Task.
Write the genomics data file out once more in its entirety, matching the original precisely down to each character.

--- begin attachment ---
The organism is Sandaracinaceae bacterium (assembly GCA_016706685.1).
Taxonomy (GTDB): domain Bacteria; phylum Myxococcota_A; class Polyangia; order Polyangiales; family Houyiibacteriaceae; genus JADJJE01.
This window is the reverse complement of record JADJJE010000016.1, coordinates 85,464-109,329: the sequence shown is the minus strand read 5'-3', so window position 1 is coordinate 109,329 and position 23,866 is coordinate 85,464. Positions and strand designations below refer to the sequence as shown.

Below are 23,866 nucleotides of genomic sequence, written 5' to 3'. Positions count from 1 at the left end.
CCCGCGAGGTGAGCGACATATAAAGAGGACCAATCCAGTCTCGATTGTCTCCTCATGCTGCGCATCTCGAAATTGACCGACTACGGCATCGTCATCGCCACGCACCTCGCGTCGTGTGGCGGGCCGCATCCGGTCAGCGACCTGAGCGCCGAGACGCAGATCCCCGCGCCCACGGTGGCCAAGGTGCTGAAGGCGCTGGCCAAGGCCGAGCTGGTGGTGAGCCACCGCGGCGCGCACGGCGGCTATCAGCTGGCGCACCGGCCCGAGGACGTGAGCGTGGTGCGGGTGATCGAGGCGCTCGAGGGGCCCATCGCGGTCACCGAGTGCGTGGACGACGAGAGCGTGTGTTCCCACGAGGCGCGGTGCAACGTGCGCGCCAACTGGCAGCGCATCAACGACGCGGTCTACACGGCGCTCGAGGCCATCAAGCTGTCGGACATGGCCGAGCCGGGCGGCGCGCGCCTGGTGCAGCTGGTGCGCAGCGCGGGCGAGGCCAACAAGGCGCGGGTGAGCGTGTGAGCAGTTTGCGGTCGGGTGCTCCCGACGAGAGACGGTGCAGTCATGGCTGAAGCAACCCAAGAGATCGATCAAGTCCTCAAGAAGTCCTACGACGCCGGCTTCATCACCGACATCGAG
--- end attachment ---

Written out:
The organism is Sandaracinaceae bacterium (assembly GCA_016706685.1).
Taxonomy (GTDB): domain Bacteria; phylum Myxococcota_A; class Polyangia; order Polyangiales; family Houyiibacteriaceae; genus JADJJE01.
This window is the reverse complement of record JADJJE010000016.1, coordinates 85,464-109,329: the sequence shown is the minus strand read 5'-3', so window position 1 is coordinate 109,329 and position 23,866 is coordinate 85,464. Positions and strand designations below refer to the sequence as shown.

Below are 23,866 nucleotides of genomic sequence, written 5' to 3'. Positions count from 1 at the left end.
CCCGCGAGGTGAGCGACATATAAAGAGGACCAATCCAGTCTCGATTGTCTCCTCATGCTGCGCATCTCGAAATTGACCGACTACGGCATCGTCATCGCCACGCACCTCGCGTCGTGTGGCGGGCCGCATCCGGTCAGCGACCTGAGCGCCGAGACGCAGATCCCCGCGCCCACGGTGGCCAAGGTGCTGAAGGCGCTGGCCAAGGCCGAGCTGGTGGTGAGCCACCGCGGCGCGCACGGCGGCTATCAGCTGGCGCACCGGCCCGAGGACGTGAGCGTGGTGCGGGTGATCGAGGCGCTCGAGGGGCCCATCGCGGTCACCGAGTGCGTGGACGACGAGAGCGTGTGTTCCCACGAGGCGCGGTGCAACGTGCGCGCCAACTGGCAGCGCATCAACGACGCGGTCTACACGGCGCTCGAGGCCATCAAGCTGTCGGACATGGCCGAGCCGGGCGGCGCGCGCCTGGTGCAGCTGGTGCGCAGCGCGGGCGAGGCCAACAAGGCGCGGGTGAGCGTGTGAGCAGTTTGCGGTCGGGTGCTCCCGACGAGAGACGGTGCAGTCATGGCTGAAGCAACCCAAGAGATCGATCAAGTCCTCAAGAAGTCCTACGACGCCGGCTTCATCACCGACATCGAG